A Case of Myeloma Kidney With Glomerular C3 Deposition

Asif Khan, Khine Lam, Suzanne El-Sayegh, Elie El-Charabaty


C3 glomerulonephritis is rare form of membranoproliferative glomerulonephritis, which result from defects in complement regulatory proteins that promotes excessive activation of alternative complement pathway. Kidney disease is common complication of multiple myeloma (MM). Most common renal complications in MM include monoclonal immunoglobulin deposition disease and myeloma cast nephropathy. Moreover, monoclonal Ig, through the interference of the complement alternative pathway has been shown to play the synergistic role towards renal damage. Up to 50% of MM patients present with renal impairment at diagnosis, 20% may present with acute kidney injury, and 10% require dialysis. In this case report, we describe a case of MM with cast nephropathy with mesangial staining for C3 consistent with C3 glomerulopathy, and the interrelationship between MM and complement system that leads to C3 glomerulopathy. A 59-year-old Trinidadian man with a 2-year history of hypertension presented with nausea and vomiting associated with a generalized weakness for the past 3 months. On admission laboratory results were as follows: hemoglobin 9.1 g/dL; red blood count 1.45 × 106/mm3; white cell count 3.2 × 103/mm3; platelet count 94 × 103/mm3; blood urea nitrogen 94 mg/dL; serum creatinine 10.47 mg/dL (patient had a baseline creatinine level of 1.5 mg/dL); sodium 130 mEq/L; potassium 6.2 mEq/L; bicarbonate 14 mEq/L; total protein 7.0 g/dL; albumin 2.9 g/dL; alkaline phosphatase 57; AST and ALT normal; lipase 102 U/L; urine analysis showed 2+ protein with bland urine sediment and microscopic hematuria (3 - 6/HPF). 24-h urine protein was 2 g/day. Renal ultrasound was significant for a right renal 0.6 cm cyst. The patient was admitted to ICU and was subsequently hemodialyzed due to worsening hyperkalemia and acute kidney injury. Serologies were notable for positive anti-dsDNA antibody and low levels of C3 (46 mg/dL) with normal C4 were observed. Immunofixation by electrophoresis showed free lambda. Serum plasma electrophoresis showed two M-spikes: Lambda light chains and IgG Lambda. A renal biopsy was performed and cast nephropathy was identified with mesangial staining for C3. Bone marrow biopsy was performed and showed CD 56-positive plasma cell myeloma. Patient was treated with Velcade, Cytoxan, and dexamethasone. The patient was subsequently discharged on chemotherapy and intermittent hemodialysis therapy. Follow-up evaluation of the alternative complement pathway showed normal activity level. This case illustrated myeloma kidney associated with mesangial C3 deposition in glomeruli and C3 hypocomplementemia. Our hypothesis is that in monoclonal gammopathy induced C3 glomerulopathy; paraprotein itself is acting as a trigger that excessively activates and dysregulates the AC pathway systemically. Thus, it is highly feasible to tailor the treatment to reduce the amount of paraproteins in C3 glomerulopathy associated with myeloma kidney, as opposed to conventional treatment for C3 glomerulopathy such as plasma exchange, rituximab/eculizumab, etc. Recognizing of the association between C3 GN and MM is important because it can be used as potential marker for hematological malignancy as well as the potential effective treatment for C3 G associated MM.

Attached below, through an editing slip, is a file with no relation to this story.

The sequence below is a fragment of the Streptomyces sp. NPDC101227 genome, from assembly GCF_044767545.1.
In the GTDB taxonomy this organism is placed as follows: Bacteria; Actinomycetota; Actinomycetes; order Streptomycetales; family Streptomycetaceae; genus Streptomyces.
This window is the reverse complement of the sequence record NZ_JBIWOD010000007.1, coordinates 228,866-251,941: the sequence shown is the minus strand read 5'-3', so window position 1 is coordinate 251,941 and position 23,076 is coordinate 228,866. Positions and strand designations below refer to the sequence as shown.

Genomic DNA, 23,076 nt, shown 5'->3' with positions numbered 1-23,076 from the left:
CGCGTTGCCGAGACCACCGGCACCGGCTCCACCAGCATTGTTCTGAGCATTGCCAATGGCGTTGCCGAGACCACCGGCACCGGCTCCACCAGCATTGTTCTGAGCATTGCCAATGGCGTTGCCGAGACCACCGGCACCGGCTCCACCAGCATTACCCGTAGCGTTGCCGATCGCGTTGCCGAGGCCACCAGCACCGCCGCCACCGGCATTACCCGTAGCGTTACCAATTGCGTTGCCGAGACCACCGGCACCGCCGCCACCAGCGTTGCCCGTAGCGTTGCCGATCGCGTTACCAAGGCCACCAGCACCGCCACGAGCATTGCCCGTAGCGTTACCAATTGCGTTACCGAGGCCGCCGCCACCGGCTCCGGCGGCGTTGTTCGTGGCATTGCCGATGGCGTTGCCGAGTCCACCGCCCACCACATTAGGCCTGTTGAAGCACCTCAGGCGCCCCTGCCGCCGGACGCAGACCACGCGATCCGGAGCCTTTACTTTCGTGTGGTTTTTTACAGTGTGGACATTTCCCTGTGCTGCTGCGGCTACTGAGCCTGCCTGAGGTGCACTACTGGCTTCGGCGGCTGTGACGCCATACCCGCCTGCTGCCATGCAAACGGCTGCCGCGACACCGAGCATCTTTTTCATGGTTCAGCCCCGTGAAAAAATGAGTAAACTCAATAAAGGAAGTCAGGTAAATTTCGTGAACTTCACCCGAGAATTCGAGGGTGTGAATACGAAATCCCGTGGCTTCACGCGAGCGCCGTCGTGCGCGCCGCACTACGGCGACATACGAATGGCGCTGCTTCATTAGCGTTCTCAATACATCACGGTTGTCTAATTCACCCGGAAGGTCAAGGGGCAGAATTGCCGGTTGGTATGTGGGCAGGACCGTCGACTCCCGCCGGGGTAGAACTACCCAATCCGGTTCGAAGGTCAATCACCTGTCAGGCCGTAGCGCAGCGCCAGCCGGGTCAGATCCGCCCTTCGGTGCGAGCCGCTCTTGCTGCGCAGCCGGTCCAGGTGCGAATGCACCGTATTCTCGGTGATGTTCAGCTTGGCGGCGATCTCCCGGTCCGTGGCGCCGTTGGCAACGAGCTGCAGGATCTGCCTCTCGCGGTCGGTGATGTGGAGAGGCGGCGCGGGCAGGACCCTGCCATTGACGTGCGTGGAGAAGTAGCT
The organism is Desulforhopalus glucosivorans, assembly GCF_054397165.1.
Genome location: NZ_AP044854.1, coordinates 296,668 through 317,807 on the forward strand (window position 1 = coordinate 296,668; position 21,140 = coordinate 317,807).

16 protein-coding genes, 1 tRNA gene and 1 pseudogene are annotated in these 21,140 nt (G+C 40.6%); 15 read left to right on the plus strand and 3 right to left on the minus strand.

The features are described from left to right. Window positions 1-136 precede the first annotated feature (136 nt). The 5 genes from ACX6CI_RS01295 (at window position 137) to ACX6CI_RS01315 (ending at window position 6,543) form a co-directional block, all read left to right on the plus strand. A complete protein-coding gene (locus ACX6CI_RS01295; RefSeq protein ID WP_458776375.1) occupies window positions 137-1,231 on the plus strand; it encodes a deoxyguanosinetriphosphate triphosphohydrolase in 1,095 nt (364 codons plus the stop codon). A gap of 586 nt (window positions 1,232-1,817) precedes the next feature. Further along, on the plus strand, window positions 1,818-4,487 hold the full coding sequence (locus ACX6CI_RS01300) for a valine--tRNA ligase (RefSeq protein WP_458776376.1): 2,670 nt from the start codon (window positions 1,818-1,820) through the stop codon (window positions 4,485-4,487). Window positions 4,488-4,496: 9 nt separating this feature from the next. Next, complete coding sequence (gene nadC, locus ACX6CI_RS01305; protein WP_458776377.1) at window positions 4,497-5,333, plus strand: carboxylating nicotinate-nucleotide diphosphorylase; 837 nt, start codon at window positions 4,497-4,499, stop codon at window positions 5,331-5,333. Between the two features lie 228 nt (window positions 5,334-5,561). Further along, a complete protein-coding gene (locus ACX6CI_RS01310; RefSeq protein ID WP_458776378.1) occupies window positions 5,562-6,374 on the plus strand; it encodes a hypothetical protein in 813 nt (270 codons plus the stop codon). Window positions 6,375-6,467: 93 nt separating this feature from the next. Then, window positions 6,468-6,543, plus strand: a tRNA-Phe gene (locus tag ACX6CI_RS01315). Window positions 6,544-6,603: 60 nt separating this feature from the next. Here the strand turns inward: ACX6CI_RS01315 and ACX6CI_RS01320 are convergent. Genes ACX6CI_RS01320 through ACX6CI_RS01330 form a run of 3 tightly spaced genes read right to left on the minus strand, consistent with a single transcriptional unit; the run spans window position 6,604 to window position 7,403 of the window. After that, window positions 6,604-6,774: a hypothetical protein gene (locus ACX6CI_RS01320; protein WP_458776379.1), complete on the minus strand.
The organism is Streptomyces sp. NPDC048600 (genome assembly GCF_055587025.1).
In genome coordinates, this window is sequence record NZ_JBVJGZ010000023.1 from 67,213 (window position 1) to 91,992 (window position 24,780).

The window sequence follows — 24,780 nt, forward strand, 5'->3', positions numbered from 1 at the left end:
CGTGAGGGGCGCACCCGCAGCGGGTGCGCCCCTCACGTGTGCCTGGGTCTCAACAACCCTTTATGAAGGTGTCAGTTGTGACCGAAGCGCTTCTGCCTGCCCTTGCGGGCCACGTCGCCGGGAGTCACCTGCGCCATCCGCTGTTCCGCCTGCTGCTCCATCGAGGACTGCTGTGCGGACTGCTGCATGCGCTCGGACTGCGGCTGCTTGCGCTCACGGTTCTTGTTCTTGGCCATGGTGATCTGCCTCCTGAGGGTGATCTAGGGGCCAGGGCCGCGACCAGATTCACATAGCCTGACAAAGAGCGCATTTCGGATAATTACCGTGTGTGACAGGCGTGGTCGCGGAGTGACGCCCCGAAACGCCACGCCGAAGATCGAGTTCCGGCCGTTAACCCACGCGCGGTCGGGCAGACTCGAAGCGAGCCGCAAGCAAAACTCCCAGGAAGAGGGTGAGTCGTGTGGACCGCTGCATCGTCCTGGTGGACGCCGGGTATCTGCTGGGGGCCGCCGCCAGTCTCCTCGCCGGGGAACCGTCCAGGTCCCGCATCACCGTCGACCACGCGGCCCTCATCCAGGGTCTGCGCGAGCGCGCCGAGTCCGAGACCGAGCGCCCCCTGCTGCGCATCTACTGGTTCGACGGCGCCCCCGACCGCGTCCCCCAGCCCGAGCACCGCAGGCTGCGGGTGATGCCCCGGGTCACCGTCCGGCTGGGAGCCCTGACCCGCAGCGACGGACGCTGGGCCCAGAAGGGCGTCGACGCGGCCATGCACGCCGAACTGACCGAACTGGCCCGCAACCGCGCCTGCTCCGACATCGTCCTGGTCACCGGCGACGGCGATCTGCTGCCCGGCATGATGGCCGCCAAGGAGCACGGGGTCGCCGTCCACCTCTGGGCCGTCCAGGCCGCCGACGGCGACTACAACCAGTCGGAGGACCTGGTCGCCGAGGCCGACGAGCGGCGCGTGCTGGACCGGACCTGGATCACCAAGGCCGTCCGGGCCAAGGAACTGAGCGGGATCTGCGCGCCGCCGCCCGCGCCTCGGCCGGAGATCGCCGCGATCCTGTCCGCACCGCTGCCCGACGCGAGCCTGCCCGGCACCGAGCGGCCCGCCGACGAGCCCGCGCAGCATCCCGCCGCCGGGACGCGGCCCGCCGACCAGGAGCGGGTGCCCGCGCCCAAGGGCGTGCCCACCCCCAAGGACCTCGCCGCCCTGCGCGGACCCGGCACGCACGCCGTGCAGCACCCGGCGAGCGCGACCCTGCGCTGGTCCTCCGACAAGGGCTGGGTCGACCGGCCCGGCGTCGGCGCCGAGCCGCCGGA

World J Nephrol Urol. 2018;7(3-4):73-77
doi: https://doi.org/10.14740/wjnu359w



Multiple myeloma; Myeloma kidney; Glomerular C3 deposition

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